Failed Senate candidate Roy Moore is saying that America needs to turn back the clock several decades just to go back to a time when LGBTQ people had no rights.
Moore is perhaps best known for being removed from his position as chief justice of the Alabama Supreme Court twice, both times for refusing to follow a federal court ruling. He also made headlines in 2017 when he – as a Republican in Alabama – lost a special election for a U.S. Senate seat to a Democrat after he was accused by multiple women of sexual impropriety, many from women who were minors at the time of the alleged harassment and assault.
Last Wednesday, Moore spoke at the Huntsville Republican Men’s Breakfast Group, where he reminisced about the sexually conservative days of the 60s and 70s.
“We have got to go back to what we did back in the sixties and seventies back to a moral basis,” Moore said. “Back in the sixties and seventies [the national debt] was much lower.”
“Abortion was not legal when I went to Vietnam. It was passed later,” he said, referring to the Supreme Court decision Roe v. Wade as abortion “passing,” an odd word choice for a former judge.
“We did not have same sex marriage. We did not have transgender rights. Sodomy was illegal. These things were just not around when my classmates and I went to West Point and Vietnam.”
“We have drag queens teaching kindergarten children in this state and this community…. In Huntsville, in Mobile they taught kids and they dress them up in drag,” Moore continued. “Where does this come from? Gender identity is being taught in California to young kids and parents have no choice but to let their kids be taught that.”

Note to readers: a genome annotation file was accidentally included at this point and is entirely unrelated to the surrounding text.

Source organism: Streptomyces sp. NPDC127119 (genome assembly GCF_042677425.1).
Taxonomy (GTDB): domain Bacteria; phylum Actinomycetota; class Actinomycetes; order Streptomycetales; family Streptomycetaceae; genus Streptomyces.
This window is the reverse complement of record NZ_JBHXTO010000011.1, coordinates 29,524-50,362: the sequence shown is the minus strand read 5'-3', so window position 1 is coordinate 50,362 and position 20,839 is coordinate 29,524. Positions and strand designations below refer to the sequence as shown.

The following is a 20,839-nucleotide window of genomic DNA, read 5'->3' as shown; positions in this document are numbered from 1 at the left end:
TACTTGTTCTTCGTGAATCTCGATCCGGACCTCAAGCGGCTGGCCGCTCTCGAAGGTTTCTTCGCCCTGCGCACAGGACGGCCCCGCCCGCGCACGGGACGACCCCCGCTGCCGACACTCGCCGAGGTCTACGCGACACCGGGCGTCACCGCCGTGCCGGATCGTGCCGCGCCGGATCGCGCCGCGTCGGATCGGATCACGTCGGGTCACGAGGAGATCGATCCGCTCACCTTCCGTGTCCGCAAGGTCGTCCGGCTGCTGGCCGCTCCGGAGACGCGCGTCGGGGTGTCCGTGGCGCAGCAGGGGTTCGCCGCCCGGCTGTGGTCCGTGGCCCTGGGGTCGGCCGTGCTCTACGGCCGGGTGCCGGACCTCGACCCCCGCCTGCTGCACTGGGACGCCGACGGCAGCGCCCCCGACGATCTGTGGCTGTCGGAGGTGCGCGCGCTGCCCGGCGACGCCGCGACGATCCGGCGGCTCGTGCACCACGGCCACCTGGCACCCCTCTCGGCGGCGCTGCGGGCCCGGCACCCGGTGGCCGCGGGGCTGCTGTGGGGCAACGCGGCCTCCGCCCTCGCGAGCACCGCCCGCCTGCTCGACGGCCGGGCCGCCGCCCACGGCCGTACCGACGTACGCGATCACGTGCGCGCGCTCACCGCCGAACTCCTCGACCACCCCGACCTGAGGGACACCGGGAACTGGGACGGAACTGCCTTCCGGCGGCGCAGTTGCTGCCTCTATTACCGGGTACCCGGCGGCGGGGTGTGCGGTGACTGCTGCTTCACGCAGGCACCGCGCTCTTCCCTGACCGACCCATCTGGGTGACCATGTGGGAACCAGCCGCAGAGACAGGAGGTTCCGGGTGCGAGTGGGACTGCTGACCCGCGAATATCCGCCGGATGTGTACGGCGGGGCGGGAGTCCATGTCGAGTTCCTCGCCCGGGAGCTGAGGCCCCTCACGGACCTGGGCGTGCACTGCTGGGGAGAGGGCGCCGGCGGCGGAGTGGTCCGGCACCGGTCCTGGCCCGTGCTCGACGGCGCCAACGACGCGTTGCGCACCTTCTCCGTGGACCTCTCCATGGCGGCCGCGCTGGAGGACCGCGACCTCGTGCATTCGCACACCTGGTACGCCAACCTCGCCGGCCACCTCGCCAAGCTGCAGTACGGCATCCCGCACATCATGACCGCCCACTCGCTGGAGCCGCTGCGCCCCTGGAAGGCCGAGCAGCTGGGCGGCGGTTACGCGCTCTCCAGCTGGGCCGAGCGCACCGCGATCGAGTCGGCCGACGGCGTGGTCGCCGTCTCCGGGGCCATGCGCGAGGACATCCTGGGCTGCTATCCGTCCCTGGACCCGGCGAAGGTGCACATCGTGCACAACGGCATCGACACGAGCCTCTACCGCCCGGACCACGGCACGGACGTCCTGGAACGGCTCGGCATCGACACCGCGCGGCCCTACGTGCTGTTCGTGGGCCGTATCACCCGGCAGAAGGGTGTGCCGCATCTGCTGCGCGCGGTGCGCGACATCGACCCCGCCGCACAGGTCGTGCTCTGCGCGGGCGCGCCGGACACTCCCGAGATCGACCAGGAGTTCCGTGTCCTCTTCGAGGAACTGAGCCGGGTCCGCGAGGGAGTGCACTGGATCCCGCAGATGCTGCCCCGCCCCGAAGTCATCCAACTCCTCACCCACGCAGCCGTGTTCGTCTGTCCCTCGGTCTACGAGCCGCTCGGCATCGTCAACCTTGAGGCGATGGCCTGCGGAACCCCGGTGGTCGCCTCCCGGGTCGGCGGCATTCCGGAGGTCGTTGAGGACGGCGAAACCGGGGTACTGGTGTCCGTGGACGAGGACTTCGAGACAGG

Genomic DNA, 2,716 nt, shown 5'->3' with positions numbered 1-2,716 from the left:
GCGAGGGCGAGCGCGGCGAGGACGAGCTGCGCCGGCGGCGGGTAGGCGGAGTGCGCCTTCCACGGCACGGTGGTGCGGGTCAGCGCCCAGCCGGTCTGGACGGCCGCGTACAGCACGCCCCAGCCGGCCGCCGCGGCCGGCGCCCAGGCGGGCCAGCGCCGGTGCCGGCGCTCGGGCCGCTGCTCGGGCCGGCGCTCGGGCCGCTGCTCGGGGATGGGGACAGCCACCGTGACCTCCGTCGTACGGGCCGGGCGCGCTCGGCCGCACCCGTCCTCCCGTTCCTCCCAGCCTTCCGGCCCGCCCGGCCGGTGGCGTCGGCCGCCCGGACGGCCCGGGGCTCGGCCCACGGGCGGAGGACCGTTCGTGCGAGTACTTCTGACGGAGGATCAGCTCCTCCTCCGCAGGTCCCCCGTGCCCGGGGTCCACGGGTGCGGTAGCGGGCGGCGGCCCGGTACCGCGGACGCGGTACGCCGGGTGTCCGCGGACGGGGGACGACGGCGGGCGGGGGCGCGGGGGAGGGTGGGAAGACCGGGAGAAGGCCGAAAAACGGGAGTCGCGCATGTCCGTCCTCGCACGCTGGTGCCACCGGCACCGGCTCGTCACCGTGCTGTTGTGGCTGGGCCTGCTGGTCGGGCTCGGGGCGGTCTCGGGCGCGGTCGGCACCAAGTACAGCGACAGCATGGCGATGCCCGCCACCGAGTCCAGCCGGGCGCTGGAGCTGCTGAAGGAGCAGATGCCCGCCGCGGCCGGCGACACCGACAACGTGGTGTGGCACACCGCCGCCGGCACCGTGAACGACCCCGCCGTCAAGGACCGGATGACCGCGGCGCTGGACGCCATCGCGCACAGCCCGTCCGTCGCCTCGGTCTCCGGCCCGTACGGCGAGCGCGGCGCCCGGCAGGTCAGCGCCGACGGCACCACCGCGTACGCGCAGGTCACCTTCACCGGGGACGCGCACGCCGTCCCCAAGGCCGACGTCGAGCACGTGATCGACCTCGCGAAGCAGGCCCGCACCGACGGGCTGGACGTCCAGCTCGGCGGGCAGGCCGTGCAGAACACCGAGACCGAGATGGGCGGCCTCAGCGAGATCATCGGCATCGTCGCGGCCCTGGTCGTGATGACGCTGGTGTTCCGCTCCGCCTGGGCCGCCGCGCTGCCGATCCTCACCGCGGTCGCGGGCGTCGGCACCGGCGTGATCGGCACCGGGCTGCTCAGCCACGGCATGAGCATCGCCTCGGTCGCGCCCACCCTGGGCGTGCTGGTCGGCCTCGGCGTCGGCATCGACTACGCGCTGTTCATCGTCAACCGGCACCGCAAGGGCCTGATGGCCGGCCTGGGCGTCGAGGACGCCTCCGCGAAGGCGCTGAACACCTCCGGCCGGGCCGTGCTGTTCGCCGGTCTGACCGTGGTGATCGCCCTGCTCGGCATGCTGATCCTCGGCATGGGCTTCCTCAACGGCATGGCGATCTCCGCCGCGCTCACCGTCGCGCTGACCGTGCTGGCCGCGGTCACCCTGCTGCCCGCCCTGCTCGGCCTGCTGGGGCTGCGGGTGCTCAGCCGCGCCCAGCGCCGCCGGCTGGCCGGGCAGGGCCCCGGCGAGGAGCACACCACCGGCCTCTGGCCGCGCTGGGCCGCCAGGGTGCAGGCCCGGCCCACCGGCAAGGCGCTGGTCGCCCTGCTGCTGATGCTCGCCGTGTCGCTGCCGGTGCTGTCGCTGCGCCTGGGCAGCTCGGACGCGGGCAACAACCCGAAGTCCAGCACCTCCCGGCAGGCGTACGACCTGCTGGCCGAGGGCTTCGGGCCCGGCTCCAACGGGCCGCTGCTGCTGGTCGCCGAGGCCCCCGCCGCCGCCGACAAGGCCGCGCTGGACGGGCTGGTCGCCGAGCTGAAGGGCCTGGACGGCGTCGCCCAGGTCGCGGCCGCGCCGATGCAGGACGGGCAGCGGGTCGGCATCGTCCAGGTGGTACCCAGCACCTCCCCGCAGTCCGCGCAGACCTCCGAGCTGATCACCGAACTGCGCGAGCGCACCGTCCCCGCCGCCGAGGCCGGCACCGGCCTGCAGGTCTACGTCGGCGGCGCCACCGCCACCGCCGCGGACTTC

Moore also said that “there was no mention of socialism” in the 60s and 70s, at the height of the Cold War, and he lamented the lack of prayer in school nowadays.
He also brought up the Ten Commandments: “The Ten Commandments could be displayed in school up until 1980. In 1980 when the Supreme Court outlawed it. They said if posted copies of the Ten Commandment have any affect at all it would cause children to read them. Meditate on that perhaps to venerate and obey them and this is impermissible under the establishment clause? I am going to tell you that it’s not impermissible to view the law upon which our nation is founded.”
In 2003, Moore was removed from his job as chief justice of the Alabama Supreme Court because he refused to remove a display of the Ten Commandments in the Alabama Judicial Building, despite a federal court ordering him to do so.
In 2016, Moore – who had gotten elected back to the bench of the Alabama Supreme Court – was suspended because he ordered lower court judges to ignore the Supreme Court’s Obergefell v. Hodges ruling, which legalized marriage equality in every state, including Alabama.